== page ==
Proceedings of the National Academy of Sciences of the United States of America. Jul, 2013 | Pubmed ID: 23836668
The Arabidopsis penetration resistance 3 (PEN3) ATP binding cassette transporter participates in nonhost resistance to fungal and oomycete pathogens and is required for full penetration resistance to the barley powdery mildew Blumeria graminis f. sp. hordei. PEN3 resides in the plasma membrane and is recruited to sites of attempted penetration by invading fungal appressoria, where the transporter shows strong focal accumulation. We report that recruitment of PEN3 to sites of pathogen detection is triggered by perception of pathogen-associated molecular patterns, such as flagellin and chitin. PEN3 recruitment requires the corresponding pattern recognition receptors but does not require the BAK1 coreceptor. Pathogen- and pathogen-associated molecular pattern-induced focal accumulation of PEN3 and the penetration resistance 1 (PEN1) syntaxin show differential sensitivity to specific pharmacological inhibitors, indicating distinct mechanisms for recruitment of these defense-associated proteins to the host-pathogen interface. Focal accumulation of PEN3 requires actin but is not affected by inhibitors of microtubule polymerization, secretory trafficking, or protein synthesis, and plasmolysis experiments indicate that accumulation of PEN3 occurs outside of the plasma membrane within papillae. Our results implicate pattern recognition receptors in the recruitment of defense-related proteins to sites of pathogen detection. Additionally, the process through which PEN3 is recruited to the host-pathogen interface is independent of new protein synthesis and BFA-sensitive secretory trafficking events, suggesting that existing PEN3 is redirected through an unknown trafficking pathway to sites of pathogen detection for export into papillae.
Contributions of Host Cellular Trafficking and Organization to the Outcomes of Plant-pathogen Interactions
Seminars in Cell & Developmental Biology. Aug, 2016 | Pubmed ID: 27216829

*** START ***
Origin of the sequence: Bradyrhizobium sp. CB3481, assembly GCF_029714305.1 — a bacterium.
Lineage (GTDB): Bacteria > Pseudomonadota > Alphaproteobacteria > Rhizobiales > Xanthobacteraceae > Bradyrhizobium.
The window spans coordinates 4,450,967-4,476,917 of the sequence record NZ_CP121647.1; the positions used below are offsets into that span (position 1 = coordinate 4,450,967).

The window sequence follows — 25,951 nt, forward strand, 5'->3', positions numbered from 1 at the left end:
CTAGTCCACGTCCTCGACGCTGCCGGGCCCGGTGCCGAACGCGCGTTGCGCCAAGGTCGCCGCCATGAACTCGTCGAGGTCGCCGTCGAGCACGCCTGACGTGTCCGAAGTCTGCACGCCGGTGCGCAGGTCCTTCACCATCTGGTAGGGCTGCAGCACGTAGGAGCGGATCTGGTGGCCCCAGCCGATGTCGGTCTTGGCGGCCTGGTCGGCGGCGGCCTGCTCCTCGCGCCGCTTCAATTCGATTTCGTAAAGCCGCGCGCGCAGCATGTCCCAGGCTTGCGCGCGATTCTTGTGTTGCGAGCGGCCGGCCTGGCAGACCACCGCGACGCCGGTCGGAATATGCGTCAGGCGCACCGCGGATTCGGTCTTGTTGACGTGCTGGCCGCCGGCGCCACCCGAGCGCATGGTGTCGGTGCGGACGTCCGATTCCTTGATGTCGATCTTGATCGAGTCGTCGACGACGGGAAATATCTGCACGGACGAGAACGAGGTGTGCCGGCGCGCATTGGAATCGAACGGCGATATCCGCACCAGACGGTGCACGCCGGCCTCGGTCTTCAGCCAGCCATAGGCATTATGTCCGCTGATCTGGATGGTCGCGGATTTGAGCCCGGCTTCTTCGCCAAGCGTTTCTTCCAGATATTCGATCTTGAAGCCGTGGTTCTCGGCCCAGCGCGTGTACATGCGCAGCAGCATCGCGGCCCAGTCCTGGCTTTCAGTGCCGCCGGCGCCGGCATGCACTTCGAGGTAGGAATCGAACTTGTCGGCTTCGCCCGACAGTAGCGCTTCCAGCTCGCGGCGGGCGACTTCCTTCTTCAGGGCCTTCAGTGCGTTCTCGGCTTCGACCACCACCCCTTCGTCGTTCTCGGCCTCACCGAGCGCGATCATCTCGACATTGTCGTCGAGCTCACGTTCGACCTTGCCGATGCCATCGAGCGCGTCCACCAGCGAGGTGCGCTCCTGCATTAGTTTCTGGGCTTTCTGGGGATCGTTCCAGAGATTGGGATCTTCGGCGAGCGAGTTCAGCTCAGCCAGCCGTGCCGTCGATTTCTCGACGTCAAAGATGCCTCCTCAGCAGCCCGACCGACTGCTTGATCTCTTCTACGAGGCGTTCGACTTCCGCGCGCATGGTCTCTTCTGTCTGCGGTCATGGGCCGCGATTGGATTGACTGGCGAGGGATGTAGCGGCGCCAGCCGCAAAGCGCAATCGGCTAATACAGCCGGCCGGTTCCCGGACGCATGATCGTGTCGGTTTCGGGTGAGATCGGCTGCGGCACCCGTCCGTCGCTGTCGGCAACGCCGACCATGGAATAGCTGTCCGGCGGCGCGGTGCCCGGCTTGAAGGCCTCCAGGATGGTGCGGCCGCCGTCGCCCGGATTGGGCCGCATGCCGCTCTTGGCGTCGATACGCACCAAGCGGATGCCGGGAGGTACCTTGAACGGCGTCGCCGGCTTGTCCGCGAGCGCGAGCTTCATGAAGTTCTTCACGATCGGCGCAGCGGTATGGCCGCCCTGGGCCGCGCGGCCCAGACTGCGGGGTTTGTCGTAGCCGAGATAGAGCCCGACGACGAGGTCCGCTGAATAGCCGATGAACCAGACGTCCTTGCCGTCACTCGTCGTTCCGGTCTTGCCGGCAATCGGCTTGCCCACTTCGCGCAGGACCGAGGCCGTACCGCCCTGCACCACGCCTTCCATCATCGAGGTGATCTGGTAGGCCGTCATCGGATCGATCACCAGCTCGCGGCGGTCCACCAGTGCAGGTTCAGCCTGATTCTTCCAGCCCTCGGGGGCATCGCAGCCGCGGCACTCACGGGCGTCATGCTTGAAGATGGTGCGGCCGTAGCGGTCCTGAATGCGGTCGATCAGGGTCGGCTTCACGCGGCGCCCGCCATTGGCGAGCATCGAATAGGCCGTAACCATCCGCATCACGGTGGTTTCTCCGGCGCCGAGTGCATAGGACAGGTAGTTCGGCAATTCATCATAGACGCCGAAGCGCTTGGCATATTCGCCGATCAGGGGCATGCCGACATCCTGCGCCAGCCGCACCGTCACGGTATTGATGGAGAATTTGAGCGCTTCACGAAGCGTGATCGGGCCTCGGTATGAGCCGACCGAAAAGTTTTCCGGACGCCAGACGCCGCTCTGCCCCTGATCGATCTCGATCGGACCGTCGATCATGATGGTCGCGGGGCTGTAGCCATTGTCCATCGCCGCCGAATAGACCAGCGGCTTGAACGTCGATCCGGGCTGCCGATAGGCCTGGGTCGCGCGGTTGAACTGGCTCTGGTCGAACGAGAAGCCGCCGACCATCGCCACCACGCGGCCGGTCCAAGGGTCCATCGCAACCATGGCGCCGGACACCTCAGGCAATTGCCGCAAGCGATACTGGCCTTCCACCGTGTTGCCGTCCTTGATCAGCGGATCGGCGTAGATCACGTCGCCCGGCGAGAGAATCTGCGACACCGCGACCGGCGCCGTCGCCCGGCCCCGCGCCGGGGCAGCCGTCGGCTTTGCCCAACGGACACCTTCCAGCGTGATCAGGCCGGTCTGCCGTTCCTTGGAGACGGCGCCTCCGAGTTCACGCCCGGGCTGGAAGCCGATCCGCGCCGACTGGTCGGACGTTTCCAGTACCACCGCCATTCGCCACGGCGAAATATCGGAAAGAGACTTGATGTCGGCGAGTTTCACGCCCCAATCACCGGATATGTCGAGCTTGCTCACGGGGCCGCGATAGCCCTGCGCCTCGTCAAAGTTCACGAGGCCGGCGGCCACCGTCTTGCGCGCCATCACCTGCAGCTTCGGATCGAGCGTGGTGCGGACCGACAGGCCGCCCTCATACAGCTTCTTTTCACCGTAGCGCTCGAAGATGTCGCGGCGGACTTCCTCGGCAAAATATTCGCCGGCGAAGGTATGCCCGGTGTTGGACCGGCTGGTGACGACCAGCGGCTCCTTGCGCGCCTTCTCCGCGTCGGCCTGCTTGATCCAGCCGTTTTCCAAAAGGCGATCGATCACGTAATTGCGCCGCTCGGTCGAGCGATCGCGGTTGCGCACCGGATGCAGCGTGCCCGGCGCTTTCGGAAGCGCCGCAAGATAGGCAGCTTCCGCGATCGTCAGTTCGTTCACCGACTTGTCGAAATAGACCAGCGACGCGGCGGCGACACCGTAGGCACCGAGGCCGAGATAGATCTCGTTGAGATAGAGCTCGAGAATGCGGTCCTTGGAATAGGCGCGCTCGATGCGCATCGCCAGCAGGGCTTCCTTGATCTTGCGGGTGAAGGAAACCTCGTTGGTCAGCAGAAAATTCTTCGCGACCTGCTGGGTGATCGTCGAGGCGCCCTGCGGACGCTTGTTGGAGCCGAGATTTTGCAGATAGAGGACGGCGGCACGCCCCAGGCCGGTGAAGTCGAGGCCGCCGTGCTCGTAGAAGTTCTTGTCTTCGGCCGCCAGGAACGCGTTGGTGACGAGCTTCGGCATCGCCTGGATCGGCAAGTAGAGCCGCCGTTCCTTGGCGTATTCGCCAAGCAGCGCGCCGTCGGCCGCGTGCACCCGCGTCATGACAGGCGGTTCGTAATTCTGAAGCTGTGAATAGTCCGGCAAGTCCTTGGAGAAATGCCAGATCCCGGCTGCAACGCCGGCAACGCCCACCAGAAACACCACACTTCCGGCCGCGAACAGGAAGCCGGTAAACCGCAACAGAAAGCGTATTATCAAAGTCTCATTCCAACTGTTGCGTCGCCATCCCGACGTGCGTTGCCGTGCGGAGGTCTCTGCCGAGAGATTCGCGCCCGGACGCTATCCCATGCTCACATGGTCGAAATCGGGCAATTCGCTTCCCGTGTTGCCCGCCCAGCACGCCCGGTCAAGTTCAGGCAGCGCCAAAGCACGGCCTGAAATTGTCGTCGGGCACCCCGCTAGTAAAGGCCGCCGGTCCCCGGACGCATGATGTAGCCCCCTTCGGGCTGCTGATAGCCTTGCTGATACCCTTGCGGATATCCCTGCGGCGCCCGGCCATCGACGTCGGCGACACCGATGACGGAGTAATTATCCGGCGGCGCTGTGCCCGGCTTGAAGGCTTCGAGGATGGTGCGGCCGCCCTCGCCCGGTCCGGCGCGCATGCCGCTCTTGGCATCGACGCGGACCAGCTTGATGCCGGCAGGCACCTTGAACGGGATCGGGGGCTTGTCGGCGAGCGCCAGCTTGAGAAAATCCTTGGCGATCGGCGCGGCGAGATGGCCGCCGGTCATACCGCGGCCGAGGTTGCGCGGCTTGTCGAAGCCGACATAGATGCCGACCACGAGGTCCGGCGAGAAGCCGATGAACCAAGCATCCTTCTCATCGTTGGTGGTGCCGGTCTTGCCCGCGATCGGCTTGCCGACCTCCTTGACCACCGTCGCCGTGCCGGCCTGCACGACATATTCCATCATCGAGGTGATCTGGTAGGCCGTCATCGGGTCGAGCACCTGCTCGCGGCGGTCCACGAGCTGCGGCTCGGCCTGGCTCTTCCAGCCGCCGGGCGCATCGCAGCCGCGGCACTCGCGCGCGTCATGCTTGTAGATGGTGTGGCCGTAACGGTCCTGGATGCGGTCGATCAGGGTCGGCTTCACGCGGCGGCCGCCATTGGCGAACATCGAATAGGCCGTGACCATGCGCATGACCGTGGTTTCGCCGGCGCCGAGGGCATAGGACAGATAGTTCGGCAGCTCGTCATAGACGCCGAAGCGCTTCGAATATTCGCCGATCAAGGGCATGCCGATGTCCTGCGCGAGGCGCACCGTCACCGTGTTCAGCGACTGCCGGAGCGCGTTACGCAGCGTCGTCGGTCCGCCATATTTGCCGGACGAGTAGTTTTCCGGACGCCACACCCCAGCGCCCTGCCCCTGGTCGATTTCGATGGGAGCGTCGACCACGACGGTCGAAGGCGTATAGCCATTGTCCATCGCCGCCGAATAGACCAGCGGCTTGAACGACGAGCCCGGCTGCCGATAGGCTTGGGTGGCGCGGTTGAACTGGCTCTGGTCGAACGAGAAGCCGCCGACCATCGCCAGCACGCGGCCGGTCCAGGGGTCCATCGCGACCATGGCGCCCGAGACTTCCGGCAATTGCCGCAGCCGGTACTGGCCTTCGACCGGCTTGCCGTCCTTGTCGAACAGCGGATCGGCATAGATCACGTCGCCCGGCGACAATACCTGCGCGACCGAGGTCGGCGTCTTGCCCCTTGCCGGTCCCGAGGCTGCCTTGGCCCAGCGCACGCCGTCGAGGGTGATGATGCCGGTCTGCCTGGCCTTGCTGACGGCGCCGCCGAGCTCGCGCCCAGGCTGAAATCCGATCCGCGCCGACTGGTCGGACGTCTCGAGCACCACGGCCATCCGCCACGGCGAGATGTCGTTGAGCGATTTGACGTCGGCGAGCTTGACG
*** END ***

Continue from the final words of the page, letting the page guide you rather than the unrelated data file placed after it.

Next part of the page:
In recent years it has become increasingly apparent that dynamic changes in protein localization, membrane trafficking pathways, and cellular organization play a major role in determining the outcome of interactions between plants and pathogenic microorganisms. Plants have evolved sophisticated perception systems to recognize the presence of potentially pathogenic microorganisms via the detection of non-self or modified-self elicitor molecules, pathogen virulence factors, or the activities of such virulence factors. Dynamic changes to host cellular organization and membrane trafficking pathways play pivotal roles in detection and signaling by plant immune receptors and are vital for the execution of spatially targeted defense responses to thwart invasion by potential pathogens. Conversely, from the perspective of the pathogen, the ability to manipulate plant cellular organization and trafficking processes to establish infection structures and deliver virulence factors is a major determinant of pathogen success. This review summarizes selected topics that illustrate how dynamic changes in host cellular trafficking and organization shape the outcomes of diverse plant-pathogen interactions and addresses ways in which our rapidly expanding knowledge of the cell biological processes that contribute to immunity or infection may influence efforts to improve plant disease resistance.